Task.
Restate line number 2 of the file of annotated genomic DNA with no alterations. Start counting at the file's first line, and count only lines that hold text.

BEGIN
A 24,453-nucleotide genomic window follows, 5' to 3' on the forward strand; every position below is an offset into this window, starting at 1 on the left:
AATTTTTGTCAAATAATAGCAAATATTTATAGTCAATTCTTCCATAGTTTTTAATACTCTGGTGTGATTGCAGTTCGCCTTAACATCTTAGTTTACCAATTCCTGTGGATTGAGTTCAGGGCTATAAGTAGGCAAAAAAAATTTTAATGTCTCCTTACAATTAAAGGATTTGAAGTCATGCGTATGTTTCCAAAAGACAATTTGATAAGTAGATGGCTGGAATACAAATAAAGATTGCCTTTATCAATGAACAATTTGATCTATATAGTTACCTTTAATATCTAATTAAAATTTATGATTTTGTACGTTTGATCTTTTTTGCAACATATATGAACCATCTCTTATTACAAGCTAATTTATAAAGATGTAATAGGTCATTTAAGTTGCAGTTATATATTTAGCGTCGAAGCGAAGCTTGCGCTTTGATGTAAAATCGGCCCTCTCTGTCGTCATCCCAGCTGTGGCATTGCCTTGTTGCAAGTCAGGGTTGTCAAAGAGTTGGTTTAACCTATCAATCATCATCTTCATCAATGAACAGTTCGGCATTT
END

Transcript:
AATTTTTGTCAAATAATAGCAAATATTTATAGTCAATTCTTCCATAGTTTTTAATACTCTGGTGTGATTGCAGTTCGCCTTAACATCTTAGTTTACCAATTCCTGTGGATTGAGTTCAGGGCTATAAGTAGGCAAAAAAAATTTTAATGTCTCCTTACAATTAAAGGATTTGAAGTCATGCGTATGTTTCCAAAAGACAATTTGATAAGTAGATGGCTGGAATACAAATAAAGATTGCCTTTATCAATGAACAATTTGATCTATATAGTTACCTTTAATATCTAATTAAAATTTATGATTTTGTACGTTTGATCTTTTTTGCAACATATATGAACCATCTCTTATTACAAGCTAATTTATAAAGATGTAATAGGTCATTTAAGTTGCAGTTATATATTTAGCGTCGAAGCGAAGCTTGCGCTTTGATGTAAAATCGGCCCTCTCTGTCGTCATCCCAGCTGTGGCATTGCCTTGTTGCAAGTCAGGGTTGTCAAAGAGTTGGTTTAACCTATCAATCATCATCTTCATCAATGAACAGTTCGGCATTT